3. Ananda-panchaka (-, ?nanda-pa?caka) (dwelling on the bliss-nature of Brahman): The last five chapters go into details of Brahman as pure Bliss (Ananda). This is not worldly happiness but complex dissolution into eternal pleasure. Duality of Jiva and God merging into one Consciousness and Existence. This Atman ( Brahman) is the source of ultimate happiness the purpose of human life.[15]

Vidyaranya has succeeded in an eminent way in setting forth the essentials of Advaita which holds that the direct means to release is the path of knowledge (jnana), and as moksa is the very nature of the Self, it is not an experience which is to be brought about through works (karma) ".[15][16]



Viveka-panchaka (-)

Chapter 1 Tatvaviveka () - The discriminative knowledge of the ultimate Reality (main article Tatvaviveka)

Chapter 2 Mahabhutaviveka (?) - The discriminative knowledge of the five elements

Chapter 3 Panchakosaviveka () - The discrimination of the five sheaths

Chapter 4 Dvaitaviveka () - Discrimination of Duality

Chapter 5 Mahavakyavivekaya ()?) - Understanding the import of the Mahavakyas

Dipa-panchaka (-)

Chapter 6 Chitradeepa (?) - The Picture on Pure Consciousness

Chapter 7 Triptidipa () - Fulfillment on Realization of Pure Consciousness

Chapter 8 Kutasthadipa () - The Immutable Consciousness

Chapter 9 Dhyanadeepa (?) - Meditation on pure Consciousness

Chapter 10 Natakadipa () - The lamp of the theatre

Ananda-panchaka (-)

Chapter 11 Yogananda (?) - The Bliss Of Yoga

Chapter 12 Atmananda () - The Bliss of the Self

Chapter 13 Advaitananda (?) - The Bliss of Non-Duality

Chapter 14 Vidyananda () - The Bliss of Knowledge

Chapter 15 Vishayananda () - The happiness from external objects

See also


  1. ^ Ed. Eliot Deutsch, Rohit Dalvi (2004). The Essential Vedanta: A new source book of Advaita Vedanta. World Wisdom, Inc. pp. 353-359. ISBN 9780941532525.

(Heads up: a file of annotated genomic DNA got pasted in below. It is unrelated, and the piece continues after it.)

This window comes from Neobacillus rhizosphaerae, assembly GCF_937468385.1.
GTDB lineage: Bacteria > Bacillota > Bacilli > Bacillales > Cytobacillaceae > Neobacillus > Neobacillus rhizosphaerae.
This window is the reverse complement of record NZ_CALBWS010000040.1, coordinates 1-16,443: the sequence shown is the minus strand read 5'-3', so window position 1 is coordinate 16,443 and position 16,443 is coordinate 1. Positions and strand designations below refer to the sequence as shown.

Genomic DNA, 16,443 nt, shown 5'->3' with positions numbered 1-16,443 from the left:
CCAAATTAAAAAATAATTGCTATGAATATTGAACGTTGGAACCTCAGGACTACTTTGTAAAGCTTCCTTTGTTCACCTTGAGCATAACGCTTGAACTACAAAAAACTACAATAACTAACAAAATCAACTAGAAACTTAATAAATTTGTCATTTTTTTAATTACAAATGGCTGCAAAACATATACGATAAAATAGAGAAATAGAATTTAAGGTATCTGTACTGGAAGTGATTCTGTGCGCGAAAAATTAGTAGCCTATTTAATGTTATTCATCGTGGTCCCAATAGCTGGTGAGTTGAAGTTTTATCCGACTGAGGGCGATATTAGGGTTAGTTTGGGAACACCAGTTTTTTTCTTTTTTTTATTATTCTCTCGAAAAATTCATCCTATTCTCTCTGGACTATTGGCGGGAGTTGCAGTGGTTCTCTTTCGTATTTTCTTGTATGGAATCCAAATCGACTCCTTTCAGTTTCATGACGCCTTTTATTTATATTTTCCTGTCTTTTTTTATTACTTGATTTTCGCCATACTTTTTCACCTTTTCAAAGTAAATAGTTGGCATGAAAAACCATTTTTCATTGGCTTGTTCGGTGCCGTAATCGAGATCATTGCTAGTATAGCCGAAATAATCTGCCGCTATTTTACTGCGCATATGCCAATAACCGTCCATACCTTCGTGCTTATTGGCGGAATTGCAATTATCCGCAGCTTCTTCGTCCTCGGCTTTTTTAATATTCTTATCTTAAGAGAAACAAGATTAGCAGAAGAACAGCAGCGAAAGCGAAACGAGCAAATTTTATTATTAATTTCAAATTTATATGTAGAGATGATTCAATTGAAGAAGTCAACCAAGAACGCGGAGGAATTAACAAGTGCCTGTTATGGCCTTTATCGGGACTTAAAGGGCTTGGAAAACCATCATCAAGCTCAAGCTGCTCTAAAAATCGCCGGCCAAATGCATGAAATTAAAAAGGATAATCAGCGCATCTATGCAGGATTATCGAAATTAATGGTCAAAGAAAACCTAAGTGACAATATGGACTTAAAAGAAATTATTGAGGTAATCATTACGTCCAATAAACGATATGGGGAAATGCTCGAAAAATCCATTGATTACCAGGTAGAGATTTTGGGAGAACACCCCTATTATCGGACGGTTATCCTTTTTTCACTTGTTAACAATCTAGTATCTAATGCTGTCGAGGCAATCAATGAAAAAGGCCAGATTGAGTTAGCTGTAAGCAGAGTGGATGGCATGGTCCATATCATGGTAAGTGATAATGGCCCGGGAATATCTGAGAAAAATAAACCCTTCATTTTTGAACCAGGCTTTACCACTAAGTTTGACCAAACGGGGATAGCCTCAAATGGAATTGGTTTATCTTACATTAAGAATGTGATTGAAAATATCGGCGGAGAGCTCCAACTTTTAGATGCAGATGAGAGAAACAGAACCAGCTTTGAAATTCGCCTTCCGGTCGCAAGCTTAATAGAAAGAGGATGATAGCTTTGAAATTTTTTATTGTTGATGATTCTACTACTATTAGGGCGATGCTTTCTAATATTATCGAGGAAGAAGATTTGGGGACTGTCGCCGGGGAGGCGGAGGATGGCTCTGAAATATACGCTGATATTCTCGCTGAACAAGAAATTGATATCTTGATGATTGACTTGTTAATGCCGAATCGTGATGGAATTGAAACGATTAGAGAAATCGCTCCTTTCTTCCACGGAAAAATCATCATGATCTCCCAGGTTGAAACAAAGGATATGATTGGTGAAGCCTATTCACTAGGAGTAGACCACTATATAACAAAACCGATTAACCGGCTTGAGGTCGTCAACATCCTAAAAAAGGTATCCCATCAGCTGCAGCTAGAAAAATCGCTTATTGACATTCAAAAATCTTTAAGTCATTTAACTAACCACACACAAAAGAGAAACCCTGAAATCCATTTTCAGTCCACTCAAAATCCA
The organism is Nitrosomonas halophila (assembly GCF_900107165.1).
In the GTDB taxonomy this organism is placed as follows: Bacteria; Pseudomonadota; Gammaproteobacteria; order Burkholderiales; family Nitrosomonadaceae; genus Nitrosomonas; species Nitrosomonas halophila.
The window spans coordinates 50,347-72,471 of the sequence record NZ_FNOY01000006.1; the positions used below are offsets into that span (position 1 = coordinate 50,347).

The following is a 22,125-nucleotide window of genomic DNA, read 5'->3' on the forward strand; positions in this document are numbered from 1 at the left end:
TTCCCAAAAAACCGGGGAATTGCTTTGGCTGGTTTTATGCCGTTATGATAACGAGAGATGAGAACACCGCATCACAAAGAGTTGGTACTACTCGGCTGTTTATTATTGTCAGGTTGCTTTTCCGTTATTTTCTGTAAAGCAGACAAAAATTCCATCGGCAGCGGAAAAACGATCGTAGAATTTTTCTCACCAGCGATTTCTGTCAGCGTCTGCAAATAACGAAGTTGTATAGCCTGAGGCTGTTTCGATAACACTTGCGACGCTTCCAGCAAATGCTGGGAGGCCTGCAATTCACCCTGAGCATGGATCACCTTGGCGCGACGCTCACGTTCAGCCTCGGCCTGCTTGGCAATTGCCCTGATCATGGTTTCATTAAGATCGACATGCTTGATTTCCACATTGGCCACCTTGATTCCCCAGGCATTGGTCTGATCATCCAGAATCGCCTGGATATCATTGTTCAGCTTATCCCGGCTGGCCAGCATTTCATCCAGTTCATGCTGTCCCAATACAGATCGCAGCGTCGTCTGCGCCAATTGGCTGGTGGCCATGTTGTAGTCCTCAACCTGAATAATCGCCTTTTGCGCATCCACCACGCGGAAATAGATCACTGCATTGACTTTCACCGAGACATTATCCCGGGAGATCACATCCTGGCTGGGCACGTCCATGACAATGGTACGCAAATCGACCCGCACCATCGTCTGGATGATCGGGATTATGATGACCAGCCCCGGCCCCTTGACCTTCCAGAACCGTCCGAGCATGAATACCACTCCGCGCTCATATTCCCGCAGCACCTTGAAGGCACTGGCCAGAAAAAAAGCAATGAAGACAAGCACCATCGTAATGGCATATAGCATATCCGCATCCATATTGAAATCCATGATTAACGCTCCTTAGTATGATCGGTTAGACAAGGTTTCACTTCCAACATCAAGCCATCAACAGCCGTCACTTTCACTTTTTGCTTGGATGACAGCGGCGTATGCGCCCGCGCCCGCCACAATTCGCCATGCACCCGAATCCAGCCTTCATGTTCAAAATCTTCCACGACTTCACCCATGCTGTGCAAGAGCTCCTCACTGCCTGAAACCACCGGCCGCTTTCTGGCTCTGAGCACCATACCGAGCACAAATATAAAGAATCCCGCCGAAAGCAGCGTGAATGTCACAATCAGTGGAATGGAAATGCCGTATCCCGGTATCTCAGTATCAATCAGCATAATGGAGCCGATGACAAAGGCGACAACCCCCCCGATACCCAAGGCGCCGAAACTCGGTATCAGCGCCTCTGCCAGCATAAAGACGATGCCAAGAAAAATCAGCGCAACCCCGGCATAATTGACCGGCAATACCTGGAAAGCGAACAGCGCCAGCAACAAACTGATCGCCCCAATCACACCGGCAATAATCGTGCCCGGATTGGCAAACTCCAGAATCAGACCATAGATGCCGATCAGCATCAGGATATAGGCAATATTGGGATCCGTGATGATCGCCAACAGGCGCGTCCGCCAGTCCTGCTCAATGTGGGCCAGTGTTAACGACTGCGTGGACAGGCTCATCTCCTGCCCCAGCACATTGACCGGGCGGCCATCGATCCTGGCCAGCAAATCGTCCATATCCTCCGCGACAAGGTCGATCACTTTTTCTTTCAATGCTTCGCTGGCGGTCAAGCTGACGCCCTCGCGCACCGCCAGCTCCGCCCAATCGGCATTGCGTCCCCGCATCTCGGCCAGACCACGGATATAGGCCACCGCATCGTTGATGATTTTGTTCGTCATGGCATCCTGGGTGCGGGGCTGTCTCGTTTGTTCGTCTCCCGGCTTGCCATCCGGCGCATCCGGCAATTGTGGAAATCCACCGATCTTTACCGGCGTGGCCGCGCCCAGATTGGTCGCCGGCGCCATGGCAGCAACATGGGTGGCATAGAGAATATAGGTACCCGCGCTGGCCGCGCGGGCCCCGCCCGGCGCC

2. ^ "Panchadasi Introduction".
  3. ^ "Panchadasi" (PDF). Digital Books. Rashtriya Sanskrit Sansthan, New Delhi. Retrieved 2016.
  4. ^ a b c d e Vidyabhaskar, Ramavatar. Panchadasi (in Hindi). Krishnakumar Sharma, PO. Ratangarh, Dist. Bijnore, Uttar Pradesh.
  5. ^ "Monier Williams Online 2011". Retrieved .
  6. ^ "Panchadasi". Retrieved .
  7. ^ "Panchadasi of Vidyaranya; with English translation, explanatory notes and summary of each chapter by M. Srinivasa Rau ... and K.A. Krishnaswamy Aiyar".
  8. ^ Dhole, Nandalal (1899). A Handbook of Hindu Panteism. The Panchdasi of Sreemut Swami. 1 (2013 ed.). Heeralal Dhole Musjid Bari Street Calcutta.CS1 maint: location (link)
  9. ^ Subodh Kapoor (2002). Encyclopaedia of Ancient Indian Geography Vol.2. Genesis Publishing (P) Ltd. p. 620. ISBN 9788177552997.
  10. ^ Swami Swahananda. Pancadasi of Sri Vidyaranya Swami. Sri Ramakrishna Math. Archived from the original on 2014-02-21. Retrieved .
  11. ^ Madhava (1956). Panchadasi: A treatise on Advaita metaphysics (1956 ed.). Shanti Sadan. p. 3,4,6.
  12. ^ Farooqi Salma Ahmed (2011). A comprehensive history of Medieval India. Pearson Education India. p. 143. ISBN 9788131732021.
  13. ^ Journal of the Asiatic Society of Bombay Vol.22. 1908. p. 370.
  14. ^ Subodh Kapoor (2002). Encyclopaedia of Ancient Indian Geography Vol.2. Genesis Publishing (P) Ltd. p. 620. ISBN 9788177552997.
  15. ^ a b c d e Swami Krishnananda (1982). The philosophy of the Panchadasi (1982 ed.). Divine Life Society. p. iii.
  16. ^ Swami Swahananda. Pancadasi of Sri Vidyaranya Swami. Sri Ramakrishna Math. p. ix,xvii. Archived from the original on 2014-02-21. Retrieved .
  17. ^